Shortly after 2 p.m. on October 24, a group of FBI agents descended on the apartment in Forest Hills. To avoid a possible shoot-out with an NYPD officer, they used a ruse to lure Valle into the hallway—calling his house phone and saying the car he had parked outside had been hit. Valle wandered out in a sweatshirt and jeans. The second he saw them, he understood. An agent placed a hand on his shoulder. “Everything’s going to be okay,” he said.
Valle looked at him and said, “I don’t think so.”
In no time, Valle had a tabloid moniker: the Cannibal Cop. As he sat in jail for five months awaiting trial on a charge of conspiracy to kidnap, details from his bail hearings told the story of a husband secretly plotting to abduct several women at once, including his own wife. The FBI singled out e-mails in which he strategized how he’d do it and negotiated fees for kidnappings, and they scanned his work-related computer searches, claiming he shadowed his targets using resources available to him as a law-enforcement officer. “This case is all the more disturbing,” U.S. Attorney Preet Bharara said after the arrest, “when you consider Valle’s position as a New York City police officer and his sworn duty to serve and protect.”
Once the trial started, there seemed to be two different cases being argued. There was the actual charge against Valle—conspiracy to kidnap—and then there was the subtext that he was technically not on trial for, the specter of what Valle might do in the future if he were allowed to go free. Plenty of aspects of criminal cases involve at least some discussion of how much of a danger the accused poses to society: Judges issue warrants and set bail and sentences all based on some element of prognostication. But what made the case against Valle unique, according to his lawyers, was that absolutely everything the government was using as evidence that he was dangerous was based on his thoughts.
The gory details of the case against Valle were disturbing enough, at first, even to alarm his court-appointed lawyer. “Never in my career have I ever hesitated to tell the marshals to take the handcuffs off the client when I’m interviewing them one-on-one,” says Julia Gatto, the federal public defender assigned to the case. “And this was the first time in my career I’d ever, for just a second, thought about keeping the handcuffs on.” She would think a lot about that moment later on, when considering what the jury would have to get past to decide if Valle’s thoughts alone were criminal.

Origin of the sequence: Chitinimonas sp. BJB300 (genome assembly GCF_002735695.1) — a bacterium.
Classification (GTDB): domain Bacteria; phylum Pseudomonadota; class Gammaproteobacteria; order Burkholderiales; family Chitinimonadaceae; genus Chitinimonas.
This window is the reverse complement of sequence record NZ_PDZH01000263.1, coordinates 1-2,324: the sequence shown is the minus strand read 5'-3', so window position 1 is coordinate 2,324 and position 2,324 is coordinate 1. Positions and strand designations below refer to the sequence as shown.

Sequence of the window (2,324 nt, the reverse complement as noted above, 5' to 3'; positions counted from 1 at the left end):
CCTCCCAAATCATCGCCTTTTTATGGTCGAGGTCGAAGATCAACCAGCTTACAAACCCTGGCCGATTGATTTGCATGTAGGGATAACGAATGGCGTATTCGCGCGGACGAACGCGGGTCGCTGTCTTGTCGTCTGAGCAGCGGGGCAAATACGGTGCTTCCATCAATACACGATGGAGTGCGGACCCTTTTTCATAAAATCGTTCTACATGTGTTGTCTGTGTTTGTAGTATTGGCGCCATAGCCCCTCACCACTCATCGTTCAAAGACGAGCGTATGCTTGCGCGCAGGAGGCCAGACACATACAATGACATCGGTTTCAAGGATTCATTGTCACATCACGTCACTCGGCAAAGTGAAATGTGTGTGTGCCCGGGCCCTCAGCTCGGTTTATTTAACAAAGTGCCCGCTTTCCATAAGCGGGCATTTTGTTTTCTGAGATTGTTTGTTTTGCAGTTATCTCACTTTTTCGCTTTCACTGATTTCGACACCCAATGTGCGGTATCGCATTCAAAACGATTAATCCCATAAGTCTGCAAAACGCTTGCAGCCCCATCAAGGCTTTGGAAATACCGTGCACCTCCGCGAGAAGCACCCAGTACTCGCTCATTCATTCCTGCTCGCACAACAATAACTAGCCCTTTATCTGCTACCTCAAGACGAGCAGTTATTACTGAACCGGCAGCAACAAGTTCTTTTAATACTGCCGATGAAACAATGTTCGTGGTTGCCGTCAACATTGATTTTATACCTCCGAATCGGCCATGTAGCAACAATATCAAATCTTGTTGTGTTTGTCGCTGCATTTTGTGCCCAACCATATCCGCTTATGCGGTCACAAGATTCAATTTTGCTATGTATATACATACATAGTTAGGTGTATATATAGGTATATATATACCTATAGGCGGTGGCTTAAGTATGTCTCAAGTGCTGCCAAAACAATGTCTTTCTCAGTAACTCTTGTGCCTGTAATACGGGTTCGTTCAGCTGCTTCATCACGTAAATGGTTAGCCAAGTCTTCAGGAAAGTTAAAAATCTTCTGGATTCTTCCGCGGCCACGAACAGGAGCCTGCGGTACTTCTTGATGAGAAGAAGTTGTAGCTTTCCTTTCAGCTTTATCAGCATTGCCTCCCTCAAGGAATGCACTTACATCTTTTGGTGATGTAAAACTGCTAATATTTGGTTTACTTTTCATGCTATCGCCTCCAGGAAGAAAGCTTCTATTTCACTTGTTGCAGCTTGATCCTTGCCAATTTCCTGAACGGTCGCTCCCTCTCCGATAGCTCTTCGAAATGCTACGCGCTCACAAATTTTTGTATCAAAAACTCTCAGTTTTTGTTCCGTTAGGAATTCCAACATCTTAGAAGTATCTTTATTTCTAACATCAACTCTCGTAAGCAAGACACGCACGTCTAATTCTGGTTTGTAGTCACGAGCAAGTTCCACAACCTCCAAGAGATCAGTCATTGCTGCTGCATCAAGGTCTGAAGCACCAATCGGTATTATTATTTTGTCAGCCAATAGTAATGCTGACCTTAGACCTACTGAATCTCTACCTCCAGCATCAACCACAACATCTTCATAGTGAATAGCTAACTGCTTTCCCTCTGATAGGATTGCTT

The line between criminal thoughts and action is something the courts have pondered for decades. While thoughts haven’t always been protected from prosecution (as the witch hunts and red scares and political detentions of many eras demonstrate), there was a time, more than a century ago, when even attempted crimes like theft and murder and kidnapping weren’t considered criminal activity: If you tried to pick someone’s pocket and there was no money in the pocket, then you couldn’t be prosecuted. When attempted crimes first became criminalized in the early 1900s, Supreme Court Justice Oliver Wendell Holmes urged caution, asserting that for the defendant to be convicted, “[t]here must be dangerous proximity to success.”
That standard weakened in the sixties, when a new set of guidelines called the Model Penal Code—a successful effort by the legal community to standardize the criminal code across the nation after a century of inconsistent case law—replaced the idea of proximity with that of a “substantial step.” For law enforcement, this was a happy coincidence: As violent crime became a more common reality, the police could use a suspect’s state of mind to justify an arrest, as long as that suspect also took at least some real action.
What’s changed in recent years are the tools used to detect intent—namely, a person’s online activity. “We’ve always said you can’t punish for thoughts alone, but now we really know what the thoughts are,” says Audrey Rogers, a law professor at Pace University who has taught the Valle case in class. Since 9/11, the government has used the monitoring of electronic communication to bring more than 200 prosecutions against people suspected of providing material support to terrorist organizations. “You expand the definition of a crime by extending it to this sense of what might happen in the future,” says Georgetown law professor David Cole.
What’s also changed, perhaps, is the scale of certain crimes—not just 9/11 but Columbine, Aurora, and Sandy Hook—and the way technology has emboldened many to think that anyone with ill intent might be stopped before snapping into action. In 2009, the FBI was reading Najibullah Zazi’s e-mails to Al Qaeda and picked him up before he ever built a fully workable bomb. Just last month, in Arizona, police traced threatening e-mails to a 15-year-old who turned out to own 100 rounds of ammunition; he didn’t own a gun, but after his arrest, police said they’d learned he had researched how to make an explosive device but was unable to procure the parts. And then there are the scores of To Catch a Predator–style stings.